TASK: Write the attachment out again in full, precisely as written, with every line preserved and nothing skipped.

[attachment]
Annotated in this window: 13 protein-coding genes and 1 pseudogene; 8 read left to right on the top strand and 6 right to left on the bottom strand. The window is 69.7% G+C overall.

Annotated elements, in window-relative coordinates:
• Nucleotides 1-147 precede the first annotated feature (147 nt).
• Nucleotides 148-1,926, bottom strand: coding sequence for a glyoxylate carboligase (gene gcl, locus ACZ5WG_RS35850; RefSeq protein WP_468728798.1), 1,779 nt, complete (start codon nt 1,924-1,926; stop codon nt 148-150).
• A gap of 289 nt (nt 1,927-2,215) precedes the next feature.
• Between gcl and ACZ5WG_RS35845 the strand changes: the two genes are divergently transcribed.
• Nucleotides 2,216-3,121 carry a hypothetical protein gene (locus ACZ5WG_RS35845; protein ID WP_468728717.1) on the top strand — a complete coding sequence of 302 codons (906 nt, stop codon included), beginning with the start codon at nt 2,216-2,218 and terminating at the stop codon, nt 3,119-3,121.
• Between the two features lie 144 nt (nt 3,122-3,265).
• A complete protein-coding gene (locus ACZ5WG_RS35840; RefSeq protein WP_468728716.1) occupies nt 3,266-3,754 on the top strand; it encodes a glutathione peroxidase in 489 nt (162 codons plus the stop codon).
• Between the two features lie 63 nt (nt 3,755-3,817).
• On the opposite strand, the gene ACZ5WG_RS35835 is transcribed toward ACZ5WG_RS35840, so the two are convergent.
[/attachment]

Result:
Annotated in this window: 13 protein-coding genes and 1 pseudogene; 8 read left to right on the top strand and 6 right to left on the bottom strand. The window is 69.7% G+C overall.

Annotated elements, in window-relative coordinates:
• Nucleotides 1-147 precede the first annotated feature (147 nt).
• Nucleotides 148-1,926, bottom strand: coding sequence for a glyoxylate carboligase (gene gcl, locus ACZ5WG_RS35850; RefSeq protein WP_468728798.1), 1,779 nt, complete (start codon nt 1,924-1,926; stop codon nt 148-150).
• A gap of 289 nt (nt 1,927-2,215) precedes the next feature.
• Between gcl and ACZ5WG_RS35845 the strand changes: the two genes are divergently transcribed.
• Nucleotides 2,216-3,121 carry a hypothetical protein gene (locus ACZ5WG_RS35845; protein ID WP_468728717.1) on the top strand — a complete coding sequence of 302 codons (906 nt, stop codon included), beginning with the start codon at nt 2,216-2,218 and terminating at the stop codon, nt 3,119-3,121.
• Between the two features lie 144 nt (nt 3,122-3,265).
• A complete protein-coding gene (locus ACZ5WG_RS35840; RefSeq protein WP_468728716.1) occupies nt 3,266-3,754 on the top strand; it encodes a glutathione peroxidase in 489 nt (162 codons plus the stop codon).
• Between the two features lie 63 nt (nt 3,755-3,817).
• On the opposite strand, the gene ACZ5WG_RS35835 is transcribed toward ACZ5WG_RS35840, so the two are convergent.